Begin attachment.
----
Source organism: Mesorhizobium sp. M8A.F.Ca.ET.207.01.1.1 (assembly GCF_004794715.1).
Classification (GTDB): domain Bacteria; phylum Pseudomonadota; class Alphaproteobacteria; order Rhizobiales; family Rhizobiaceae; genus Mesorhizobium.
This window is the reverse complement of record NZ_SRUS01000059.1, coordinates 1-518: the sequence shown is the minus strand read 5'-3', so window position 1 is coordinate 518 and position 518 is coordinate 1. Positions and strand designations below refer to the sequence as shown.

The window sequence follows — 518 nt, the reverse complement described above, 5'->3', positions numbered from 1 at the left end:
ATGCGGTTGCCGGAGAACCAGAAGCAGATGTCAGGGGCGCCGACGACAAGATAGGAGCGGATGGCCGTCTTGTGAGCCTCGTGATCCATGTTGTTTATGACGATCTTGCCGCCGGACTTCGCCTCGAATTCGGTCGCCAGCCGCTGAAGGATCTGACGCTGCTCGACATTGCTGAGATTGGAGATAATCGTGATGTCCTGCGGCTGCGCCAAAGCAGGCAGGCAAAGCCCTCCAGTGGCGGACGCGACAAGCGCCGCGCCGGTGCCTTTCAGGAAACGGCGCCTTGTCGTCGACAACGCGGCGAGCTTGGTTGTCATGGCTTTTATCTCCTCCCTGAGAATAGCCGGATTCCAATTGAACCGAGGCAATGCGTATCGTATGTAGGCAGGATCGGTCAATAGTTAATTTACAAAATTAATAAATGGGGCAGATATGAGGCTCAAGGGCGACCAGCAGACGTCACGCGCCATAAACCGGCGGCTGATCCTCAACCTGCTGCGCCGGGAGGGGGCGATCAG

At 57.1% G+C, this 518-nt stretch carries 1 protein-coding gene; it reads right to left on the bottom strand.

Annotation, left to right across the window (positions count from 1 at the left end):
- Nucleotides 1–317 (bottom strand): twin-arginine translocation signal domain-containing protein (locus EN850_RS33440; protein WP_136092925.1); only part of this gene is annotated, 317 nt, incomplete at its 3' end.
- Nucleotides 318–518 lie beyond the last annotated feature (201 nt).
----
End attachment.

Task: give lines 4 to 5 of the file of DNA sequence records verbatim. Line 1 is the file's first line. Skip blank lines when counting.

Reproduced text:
The window sequence follows — 518 nt, the reverse complement described above, 5'->3', positions numbered from 1 at the left end:
ATGCGGTTGCCGGAGAACCAGAAGCAGATGTCAGGGGCGCCGACGACAAGATAGGAGCGGATGGCCGTCTTGTGAGCCTCGTGATCCATGTTGTTTATGACGATCTTGCCGCCGGACTTCGCCTCGAATTCGGTCGCCAGCCGCTGAAGGATCTGACGCTGCTCGACATTGCTGAGATTGGAGATAATCGTGATGTCCTGCGGCTGCGCCAAAGCAGGCAGGCAAAGCCCTCCAGTGGCGGACGCGACAAGCGCCGCGCCGGTGCCTTTCAGGAAACGGCGCCTTGTCGTCGACAACGCGGCGAGCTTGGTTGTCATGGCTTTTATCTCCTCCCTGAGAATAGCCGGATTCCAATTGAACCGAGGCAATGCGTATCGTATGTAGGCAGGATCGGTCAATAGTTAATTTACAAAATTAATAAATGGGGCAGATATGAGGCTCAAGGGCGACCAGCAGACGTCACGCGCCATAAACCGGCGGCTGATCCTCAACCTGCTGCGCCGGGAGGGGGCGATCAG